Had Hitler coordinated with Japan, the USSR and Italy, so that instead of Germany invading Poland alone in September 1939, they captured together the extremely poorly defended Malta, Aden, Madagascar, South Africa, Ceylon, Egypt, Iraq, Norway & Persia so that the axis would have plenty of oil and the long range Japanese submarines and 4 engine planes could attack the South Atlantic from South Africa. Invading Norway in conjunction with the USSR would have been quite easy and allowed the Soviet and German submarines excellent bases to operate in the North Atlantic from 1939. Likewise, occupying Persia and Iraq (who were por German) from the USSR and from the Persian gulf would have been quite easy. The combined submarine fleet of Japan, the USSR and Germany in the Atlantic would have paralized British shipping. Dividing the British and French empires among the 4 axis allies would have strengthened their economies and provided them with strategic positions for further conquests.
Once these strategic positions were captured, Hitler should have encouraged Stalin to invade Poland alone (except the Danzig corridor), which would have been quite costly for Stalin and induced the Poles to eventually join the Germans against Stalin.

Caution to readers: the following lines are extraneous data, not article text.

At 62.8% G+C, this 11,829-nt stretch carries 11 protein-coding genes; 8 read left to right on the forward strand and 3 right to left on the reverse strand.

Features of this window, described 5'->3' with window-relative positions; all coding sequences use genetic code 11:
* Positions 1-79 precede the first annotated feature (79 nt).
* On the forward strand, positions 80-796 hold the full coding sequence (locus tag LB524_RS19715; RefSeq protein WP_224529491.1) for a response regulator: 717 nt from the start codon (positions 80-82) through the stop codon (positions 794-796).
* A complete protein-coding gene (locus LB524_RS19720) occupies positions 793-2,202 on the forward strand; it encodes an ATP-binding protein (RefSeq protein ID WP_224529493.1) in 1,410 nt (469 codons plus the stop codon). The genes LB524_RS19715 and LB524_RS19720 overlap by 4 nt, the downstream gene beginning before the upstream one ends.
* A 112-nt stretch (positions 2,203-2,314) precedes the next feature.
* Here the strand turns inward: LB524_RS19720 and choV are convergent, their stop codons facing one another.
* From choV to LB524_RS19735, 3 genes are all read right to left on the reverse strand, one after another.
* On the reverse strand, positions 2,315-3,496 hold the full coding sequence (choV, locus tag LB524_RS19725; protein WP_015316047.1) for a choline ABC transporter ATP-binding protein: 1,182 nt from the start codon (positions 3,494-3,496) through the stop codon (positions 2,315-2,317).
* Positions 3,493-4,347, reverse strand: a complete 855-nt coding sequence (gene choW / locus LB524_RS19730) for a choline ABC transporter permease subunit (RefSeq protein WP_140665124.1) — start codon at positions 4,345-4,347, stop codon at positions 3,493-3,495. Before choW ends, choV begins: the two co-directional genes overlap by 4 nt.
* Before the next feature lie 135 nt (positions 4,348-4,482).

Even if Hitler intended to invade the USSR eventually, it made a lot of sense to use its huge army to weaken and defeat France and Britain first.

Britain would have been in a precarious position, unable to receive troops and goods from Australia, SA, India, Burma, etc, and without the oil from Persia and its bases in Malta and Alexandria it would have had to abandon the Mediterranean beyond Gibraltar. In short, it would have had to sue for peace.
December 25th, 2011  
lljadw
 
The usual rubbish :Japan (or Germany,or Italy ?) capturing South Africa ?
December 25th, 2011  
lljadw
 
The usual rubbish:Japan capturing South Africa,why not the US ?
--
December 25th, 2011  
Der Alte
 
So what you say is: If Hitler had read it, Germany would have won the Second World War?

But, my friend, there is no instant recipe for success, no cookbook for ruling the world.